Libya:NYT Journalist Freed, Others RemainCaptive/Missing

The New York times says the Libyan government has released
four journalists held captive since last week while covering the conflict with
rebel forces there, but the Committee to Protect Journalists (CPJ)
says that 13 other journalists remain either in Libyan custody or unaccounted

The Times said that Beirut
bureau chief Anthony Shadid, photographers Tyler Hicks and Lynsey Addario,
and reporter/videographer Stephen Farrell had been released into Turkish
custody Monday and were in Tunisia.

CPJ was buoyed by
the new, but less so by the remaining captives and missing. ""Four
journalists from Al-Jazeera, two from Agence France-Presse, and one from
Getty Images are either being detained by Libyan authorities or are
missing," said CPJ Executive
Director Joel Simon in a statement. "Six Libyan journalists are also
missing and unaccounted for. We call on Libyan authorities to release those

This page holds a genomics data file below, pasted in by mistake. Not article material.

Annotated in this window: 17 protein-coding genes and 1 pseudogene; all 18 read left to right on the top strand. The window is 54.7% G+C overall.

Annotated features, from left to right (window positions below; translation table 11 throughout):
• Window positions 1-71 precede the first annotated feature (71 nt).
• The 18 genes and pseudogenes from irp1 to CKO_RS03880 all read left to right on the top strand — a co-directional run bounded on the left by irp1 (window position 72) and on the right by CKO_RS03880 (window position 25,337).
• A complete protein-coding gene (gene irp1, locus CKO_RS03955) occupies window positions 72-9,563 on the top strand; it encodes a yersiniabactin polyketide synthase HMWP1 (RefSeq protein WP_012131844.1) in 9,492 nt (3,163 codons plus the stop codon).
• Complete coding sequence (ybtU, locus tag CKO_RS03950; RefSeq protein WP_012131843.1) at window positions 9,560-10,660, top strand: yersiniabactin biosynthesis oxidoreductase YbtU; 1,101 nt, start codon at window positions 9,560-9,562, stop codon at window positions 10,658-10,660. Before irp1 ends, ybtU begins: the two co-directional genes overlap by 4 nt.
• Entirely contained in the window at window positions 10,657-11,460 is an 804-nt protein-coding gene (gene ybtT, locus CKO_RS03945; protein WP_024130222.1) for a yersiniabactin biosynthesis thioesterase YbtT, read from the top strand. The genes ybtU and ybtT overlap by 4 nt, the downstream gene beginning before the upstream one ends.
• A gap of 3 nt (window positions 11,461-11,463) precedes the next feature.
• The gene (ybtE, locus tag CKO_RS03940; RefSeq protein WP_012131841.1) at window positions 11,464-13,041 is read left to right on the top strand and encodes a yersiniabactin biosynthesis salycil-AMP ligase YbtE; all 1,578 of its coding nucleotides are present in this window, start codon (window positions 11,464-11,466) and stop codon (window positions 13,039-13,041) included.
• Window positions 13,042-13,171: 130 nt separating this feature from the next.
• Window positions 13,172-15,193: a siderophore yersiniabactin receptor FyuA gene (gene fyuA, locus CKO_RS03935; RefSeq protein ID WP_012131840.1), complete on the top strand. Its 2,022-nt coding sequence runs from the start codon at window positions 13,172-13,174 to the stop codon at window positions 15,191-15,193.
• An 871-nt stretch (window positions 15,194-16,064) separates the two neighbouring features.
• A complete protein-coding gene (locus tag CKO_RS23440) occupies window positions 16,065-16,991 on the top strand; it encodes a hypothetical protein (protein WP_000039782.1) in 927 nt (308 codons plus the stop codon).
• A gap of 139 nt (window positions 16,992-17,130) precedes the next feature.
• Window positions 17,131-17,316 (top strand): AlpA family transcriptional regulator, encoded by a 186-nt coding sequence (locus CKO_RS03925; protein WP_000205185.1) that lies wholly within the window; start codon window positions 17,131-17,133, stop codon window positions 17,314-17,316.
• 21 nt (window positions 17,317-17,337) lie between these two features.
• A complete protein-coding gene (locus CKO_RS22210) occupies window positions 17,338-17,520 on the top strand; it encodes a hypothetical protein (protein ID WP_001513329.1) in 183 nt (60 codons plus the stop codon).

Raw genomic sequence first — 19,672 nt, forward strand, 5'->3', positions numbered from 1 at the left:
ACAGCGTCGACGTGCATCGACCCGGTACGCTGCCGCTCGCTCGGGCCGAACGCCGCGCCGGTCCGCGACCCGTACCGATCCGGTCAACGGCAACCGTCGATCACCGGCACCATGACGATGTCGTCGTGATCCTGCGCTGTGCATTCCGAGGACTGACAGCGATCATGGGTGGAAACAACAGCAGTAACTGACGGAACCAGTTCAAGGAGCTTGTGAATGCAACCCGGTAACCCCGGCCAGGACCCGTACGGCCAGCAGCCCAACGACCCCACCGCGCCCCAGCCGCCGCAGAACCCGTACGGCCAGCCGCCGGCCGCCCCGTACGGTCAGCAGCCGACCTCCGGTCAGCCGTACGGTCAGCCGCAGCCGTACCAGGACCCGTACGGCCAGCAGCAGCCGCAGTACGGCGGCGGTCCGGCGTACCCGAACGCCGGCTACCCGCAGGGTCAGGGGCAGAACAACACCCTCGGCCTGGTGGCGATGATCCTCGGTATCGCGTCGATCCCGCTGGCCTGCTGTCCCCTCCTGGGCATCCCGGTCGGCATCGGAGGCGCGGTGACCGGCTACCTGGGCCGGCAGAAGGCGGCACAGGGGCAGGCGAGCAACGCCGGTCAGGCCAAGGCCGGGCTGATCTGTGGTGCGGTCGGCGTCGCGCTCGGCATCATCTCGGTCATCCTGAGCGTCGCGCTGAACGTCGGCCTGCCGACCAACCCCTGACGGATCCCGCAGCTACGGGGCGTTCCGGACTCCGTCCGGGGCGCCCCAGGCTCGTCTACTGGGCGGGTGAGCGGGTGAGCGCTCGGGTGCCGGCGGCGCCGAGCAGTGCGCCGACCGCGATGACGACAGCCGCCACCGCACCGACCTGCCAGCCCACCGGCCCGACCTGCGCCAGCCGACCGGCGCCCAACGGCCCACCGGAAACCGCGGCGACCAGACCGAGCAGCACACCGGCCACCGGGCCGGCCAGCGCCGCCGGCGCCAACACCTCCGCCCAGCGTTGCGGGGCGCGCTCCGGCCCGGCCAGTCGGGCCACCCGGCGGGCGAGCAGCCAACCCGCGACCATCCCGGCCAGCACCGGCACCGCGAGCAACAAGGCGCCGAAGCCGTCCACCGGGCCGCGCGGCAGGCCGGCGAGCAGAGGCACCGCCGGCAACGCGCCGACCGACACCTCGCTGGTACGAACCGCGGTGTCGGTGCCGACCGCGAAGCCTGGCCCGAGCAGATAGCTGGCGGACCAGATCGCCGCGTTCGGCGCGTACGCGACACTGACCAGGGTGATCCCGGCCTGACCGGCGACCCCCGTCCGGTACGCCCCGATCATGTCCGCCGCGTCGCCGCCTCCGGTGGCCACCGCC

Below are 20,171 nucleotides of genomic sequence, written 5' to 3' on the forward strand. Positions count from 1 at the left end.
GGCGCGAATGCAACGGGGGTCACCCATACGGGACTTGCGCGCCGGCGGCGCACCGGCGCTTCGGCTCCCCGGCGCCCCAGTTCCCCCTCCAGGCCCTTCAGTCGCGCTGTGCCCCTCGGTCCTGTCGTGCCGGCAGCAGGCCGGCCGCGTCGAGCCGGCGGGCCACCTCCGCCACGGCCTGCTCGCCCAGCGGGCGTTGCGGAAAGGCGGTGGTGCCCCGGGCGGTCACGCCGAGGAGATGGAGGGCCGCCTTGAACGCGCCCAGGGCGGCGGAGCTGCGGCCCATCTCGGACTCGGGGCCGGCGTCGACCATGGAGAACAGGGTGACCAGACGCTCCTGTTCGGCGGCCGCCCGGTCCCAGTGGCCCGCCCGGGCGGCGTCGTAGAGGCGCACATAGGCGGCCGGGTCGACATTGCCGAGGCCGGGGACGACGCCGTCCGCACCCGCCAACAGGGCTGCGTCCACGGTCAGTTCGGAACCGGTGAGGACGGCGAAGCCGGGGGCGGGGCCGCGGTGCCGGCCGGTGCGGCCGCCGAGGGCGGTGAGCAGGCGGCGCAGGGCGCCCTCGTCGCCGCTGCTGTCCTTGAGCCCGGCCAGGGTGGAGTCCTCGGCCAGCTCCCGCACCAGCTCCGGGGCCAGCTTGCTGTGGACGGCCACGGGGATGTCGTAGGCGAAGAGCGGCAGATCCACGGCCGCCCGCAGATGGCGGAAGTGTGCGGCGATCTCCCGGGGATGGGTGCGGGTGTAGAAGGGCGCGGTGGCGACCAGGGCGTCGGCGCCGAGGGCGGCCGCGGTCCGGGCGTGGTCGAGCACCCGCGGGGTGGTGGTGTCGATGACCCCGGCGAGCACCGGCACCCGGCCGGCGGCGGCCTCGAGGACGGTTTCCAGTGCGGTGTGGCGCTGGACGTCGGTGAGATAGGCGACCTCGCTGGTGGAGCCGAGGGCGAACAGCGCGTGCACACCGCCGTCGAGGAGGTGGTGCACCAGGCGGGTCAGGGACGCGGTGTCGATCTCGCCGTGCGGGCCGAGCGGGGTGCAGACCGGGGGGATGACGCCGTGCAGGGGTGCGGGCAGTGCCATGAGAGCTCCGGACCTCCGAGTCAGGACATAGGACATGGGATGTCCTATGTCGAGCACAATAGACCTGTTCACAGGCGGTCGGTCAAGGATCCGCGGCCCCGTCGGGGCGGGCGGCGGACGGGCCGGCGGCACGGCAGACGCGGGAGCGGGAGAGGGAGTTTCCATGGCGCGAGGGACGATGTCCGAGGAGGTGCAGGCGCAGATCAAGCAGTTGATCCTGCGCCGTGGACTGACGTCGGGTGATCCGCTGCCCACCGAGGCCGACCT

journalists in their custody and to assist in efforts to locate those who are

According to CPJ, in
custody are Al-Jazeera correspondents Ahmed Vall Ould Addin
and Lotfi al-Messaoudi and cameramen Kamel Atalua and Ammar
al-Hamdan. AFP journalists Dave Clark
and Roberto Schmidt and Getty Images photographer Joe Raedle were still
not accounted for as of press time Monday, said CPJ,
and were last heard from March 18.

In addition, at least six local journalists who criticized
the government are said to be missing but believed to be the hands of pro-government
forces. They are Atef al-Atrash; blogger Mohamed al-Sahim; cartoonist
Mohamed al-Amin, Idris al-Mismar; Salma al-Shaab; head of the Libyan
Journalists Syndicate; and Suad al-Turabouls, according to the committee.

Separately, Reporters Without Borders said they were
concerned about yet another journalists, Stephane Lehr, a French freelance
photographer, who was reported missing not long after he arrived in country
Sunday with a French TV crew

John Eggerton

Contributing editor John Eggerton has been an editor and/or writer on media regulation, legislation and policy for over four decades, including covering the FCC, FTC, Congress, the major media trade associations, and the federal courts. In addition to Multichannel News and Broadcasting + Cable, his work has appeared in Radio World, TV Technology, TV Fax, This Week in Consumer Electronics, Variety and the Encyclopedia Britannica.